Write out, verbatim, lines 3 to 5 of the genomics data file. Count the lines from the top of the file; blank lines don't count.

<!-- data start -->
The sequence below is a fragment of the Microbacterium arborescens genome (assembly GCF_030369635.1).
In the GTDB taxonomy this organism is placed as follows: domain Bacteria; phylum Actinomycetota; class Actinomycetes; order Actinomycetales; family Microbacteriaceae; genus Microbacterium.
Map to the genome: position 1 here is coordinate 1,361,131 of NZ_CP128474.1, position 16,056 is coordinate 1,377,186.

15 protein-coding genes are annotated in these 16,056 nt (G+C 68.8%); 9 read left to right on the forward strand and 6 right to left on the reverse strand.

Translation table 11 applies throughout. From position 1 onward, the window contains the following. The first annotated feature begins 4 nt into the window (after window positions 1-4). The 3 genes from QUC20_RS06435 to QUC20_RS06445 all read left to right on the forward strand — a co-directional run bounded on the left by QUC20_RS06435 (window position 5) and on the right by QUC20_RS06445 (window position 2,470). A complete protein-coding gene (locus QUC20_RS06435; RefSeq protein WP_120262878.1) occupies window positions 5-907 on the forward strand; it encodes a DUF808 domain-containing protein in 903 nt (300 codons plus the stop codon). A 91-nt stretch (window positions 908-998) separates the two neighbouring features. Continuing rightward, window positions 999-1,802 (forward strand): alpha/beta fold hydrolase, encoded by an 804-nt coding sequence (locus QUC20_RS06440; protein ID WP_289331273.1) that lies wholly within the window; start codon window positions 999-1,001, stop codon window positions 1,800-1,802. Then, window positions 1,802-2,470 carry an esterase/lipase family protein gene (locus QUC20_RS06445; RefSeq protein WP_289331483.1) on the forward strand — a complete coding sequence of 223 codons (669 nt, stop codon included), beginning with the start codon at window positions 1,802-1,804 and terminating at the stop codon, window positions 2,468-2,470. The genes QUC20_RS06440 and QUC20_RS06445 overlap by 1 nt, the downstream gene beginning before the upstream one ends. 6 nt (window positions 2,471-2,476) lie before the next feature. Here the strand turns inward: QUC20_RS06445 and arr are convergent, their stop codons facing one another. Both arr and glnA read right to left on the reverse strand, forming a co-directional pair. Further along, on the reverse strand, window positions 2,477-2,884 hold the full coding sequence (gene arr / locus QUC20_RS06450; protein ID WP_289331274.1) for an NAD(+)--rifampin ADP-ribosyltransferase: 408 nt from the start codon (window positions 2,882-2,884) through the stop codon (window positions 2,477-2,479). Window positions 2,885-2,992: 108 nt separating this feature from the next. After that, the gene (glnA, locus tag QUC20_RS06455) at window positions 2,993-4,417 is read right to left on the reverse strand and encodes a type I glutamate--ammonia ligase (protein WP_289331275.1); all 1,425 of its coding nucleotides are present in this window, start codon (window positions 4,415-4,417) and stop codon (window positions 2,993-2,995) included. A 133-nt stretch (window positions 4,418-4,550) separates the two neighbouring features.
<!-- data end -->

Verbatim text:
Map to the genome: position 1 here is coordinate 1,361,131 of NZ_CP128474.1, position 16,056 is coordinate 1,377,186.

15 protein-coding genes are annotated in these 16,056 nt (G+C 68.8%); 9 read left to right on the forward strand and 6 right to left on the reverse strand.

Translation table 11 applies throughout. From position 1 onward, the window contains the following. The first annotated feature begins 4 nt into the window (after window positions 1-4). The 3 genes from QUC20_RS06435 to QUC20_RS06445 all read left to right on the forward strand — a co-directional run bounded on the left by QUC20_RS06435 (window position 5) and on the right by QUC20_RS06445 (window position 2,470). A complete protein-coding gene (locus QUC20_RS06435; RefSeq protein WP_120262878.1) occupies window positions 5-907 on the forward strand; it encodes a DUF808 domain-containing protein in 903 nt (300 codons plus the stop codon). A 91-nt stretch (window positions 908-998) separates the two neighbouring features. Continuing rightward, window positions 999-1,802 (forward strand): alpha/beta fold hydrolase, encoded by an 804-nt coding sequence (locus QUC20_RS06440; protein ID WP_289331273.1) that lies wholly within the window; start codon window positions 999-1,001, stop codon window positions 1,800-1,802. Then, window positions 1,802-2,470 carry an esterase/lipase family protein gene (locus QUC20_RS06445; RefSeq protein WP_289331483.1) on the forward strand — a complete coding sequence of 223 codons (669 nt, stop codon included), beginning with the start codon at window positions 1,802-1,804 and terminating at the stop codon, window positions 2,468-2,470. The genes QUC20_RS06440 and QUC20_RS06445 overlap by 1 nt, the downstream gene beginning before the upstream one ends. 6 nt (window positions 2,471-2,476) lie before the next feature. Here the strand turns inward: QUC20_RS06445 and arr are convergent, their stop codons facing one another. Both arr and glnA read right to left on the reverse strand, forming a co-directional pair. Further along, on the reverse strand, window positions 2,477-2,884 hold the full coding sequence (gene arr / locus QUC20_RS06450; protein ID WP_289331274.1) for an NAD(+)--rifampin ADP-ribosyltransferase: 408 nt from the start codon (window positions 2,882-2,884) through the stop codon (window positions 2,477-2,479). Window positions 2,885-2,992: 108 nt separating this feature from the next. After that, the gene (glnA, locus tag QUC20_RS06455) at window positions 2,993-4,417 is read right to left on the reverse strand and encodes a type I glutamate--ammonia ligase (protein WP_289331275.1); all 1,425 of its coding nucleotides are present in this window, start codon (window positions 4,415-4,417) and stop codon (window positions 2,993-2,995) included. A 133-nt stretch (window positions 4,418-4,550) separates the two neighbouring features.